The semiconductor sector is a uniquely global industry with supply chains scattered all over the world.
These devices that lay the foundation of modern day electronics, such as radio, computers and mobiles phones, used to be manufactured by the first semiconductor companies in America. It wasn’t until the 1960s that semiconductor companies started crossing national borders.
Fairchild Semiconductor International set up manufacturing facilities in Hong Kong in 1961, taking advantage of the lower cost engineering and technical knowledge, proximity to end-markets and low tax-rates. In the decades that followed, the arrival of modern electronics and mass computing opened up vast new markets for semiconductors across the world. US based semiconductor companies began setting up regional retail and distribution (R&D), manufacturing and testing hubs all over the world.
From fully integrated to specialised
As these new markets boomed, companies with narrower product sets began to reap the rewards of the global scale. Lower production costs supported lower unit costs, in turn creating more end markets. Over time, as capital requirements increased, an esoteric cyclicality emerged. The amplitude of which, super charged by the pace of innovation, conspired to create occasionally vast supply/demand imbalances that saw astonishing volatility in semiconductor prices. This made the production phase, with its high fixed costs and uncertain product design cycles, highly risky because it could be difficult to determine whether the demand outlook for one product would be enough to fully utilise a factory (known as a “Fabrication Plant”). This, in combination with a relentless need to increase efficiency, led to a trend of vertical dis-integration or specialisation. New companies emerged focusing on one part of the value chain, which led to a physical separation of the industry’s functions. Design companies like Broadcom, specialist tool companies like ASML, foundries like TSMC and packaging companies like AMKOR entered the industry.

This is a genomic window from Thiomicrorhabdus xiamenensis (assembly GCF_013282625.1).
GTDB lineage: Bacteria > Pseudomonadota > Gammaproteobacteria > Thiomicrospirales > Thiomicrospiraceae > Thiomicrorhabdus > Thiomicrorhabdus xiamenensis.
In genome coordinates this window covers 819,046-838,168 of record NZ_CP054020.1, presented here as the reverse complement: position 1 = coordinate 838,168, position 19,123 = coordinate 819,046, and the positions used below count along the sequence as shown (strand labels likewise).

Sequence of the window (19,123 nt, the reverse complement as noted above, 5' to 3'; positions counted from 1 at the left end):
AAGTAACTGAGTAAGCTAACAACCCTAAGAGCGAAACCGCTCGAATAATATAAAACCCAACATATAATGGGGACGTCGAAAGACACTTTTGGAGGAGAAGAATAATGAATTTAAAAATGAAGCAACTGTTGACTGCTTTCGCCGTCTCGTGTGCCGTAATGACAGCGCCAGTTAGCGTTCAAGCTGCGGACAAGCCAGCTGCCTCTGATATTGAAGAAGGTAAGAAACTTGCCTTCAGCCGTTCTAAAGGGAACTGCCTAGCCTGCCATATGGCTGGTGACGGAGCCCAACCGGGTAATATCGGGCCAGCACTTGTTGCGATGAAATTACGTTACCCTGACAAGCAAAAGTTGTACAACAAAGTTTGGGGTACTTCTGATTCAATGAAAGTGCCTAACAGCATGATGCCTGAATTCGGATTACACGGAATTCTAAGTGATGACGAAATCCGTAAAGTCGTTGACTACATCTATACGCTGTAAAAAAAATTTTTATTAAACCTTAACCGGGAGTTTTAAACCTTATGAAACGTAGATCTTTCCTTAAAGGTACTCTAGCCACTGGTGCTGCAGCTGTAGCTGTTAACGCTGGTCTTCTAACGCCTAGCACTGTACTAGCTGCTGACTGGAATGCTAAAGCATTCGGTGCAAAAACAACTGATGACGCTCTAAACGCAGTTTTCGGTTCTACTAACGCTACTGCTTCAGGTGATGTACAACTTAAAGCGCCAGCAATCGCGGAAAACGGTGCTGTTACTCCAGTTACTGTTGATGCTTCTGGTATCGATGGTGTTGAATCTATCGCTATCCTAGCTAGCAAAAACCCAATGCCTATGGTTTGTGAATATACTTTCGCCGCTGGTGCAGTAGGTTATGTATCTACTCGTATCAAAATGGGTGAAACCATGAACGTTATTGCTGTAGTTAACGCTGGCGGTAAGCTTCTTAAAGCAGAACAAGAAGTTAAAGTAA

China China China
So what does this mini-history have to do with China? Quite a lot. China’s rapid economic growth has seen its demand for semiconductors skyrocket over the last 20 years. They are at once a major consumer and producer of microchips.
These technologies are considered so important for the country’s future that, in the China 2025 Industrial Policy Initiative, global leadership in the semiconductor industry ranked alongside green energy leadership, robotics and IT. In practice, this means reducing reliance on foreign suppliers, a reversal of trend over the last three decades.
How does China achieve self-sufficiency?
By investing heavily in the semiconductor industry. Until now this has involved domestic investment programmes (not to mention a little corporate espionage. See Micron’s battles with Fujian Jinhua) into the Chinese foundries, notably SMIC, in a bid to “catch-up” with the US-Taiwanese duumvirate in logic and memory manufacturing. Its slow work given the gigantic and ever increasing lead held by the logic foundries (TSMC, Intel, Samsung) which relegates China to manufacturing dependence on Taiwan for now. Looking ahead the focus will increasingly be on integrated circuit design, the R&D phase where the creative magic takes place and a position that is currently dominated by the US.
Cue trade war
China’s semiconductor aspirations have the potential to undermine the US design industry. But to do so requires not only overcoming the US incumbent’s formidable R&D entry-barriers, but building an entire value chain within one-country. A strategy which flies in the face of the last 30 years of industry disaggregation. It is an issue we are following closely; time will tell if they are successful. Despite the challenges, there are many powerful secular tailwinds in AI, machine learning, high performance computing and 5G that will lift support the sector over the long term with companies like TSMC, Broadcom and Texas Instruments are uniquely positioned to benefit from the growth.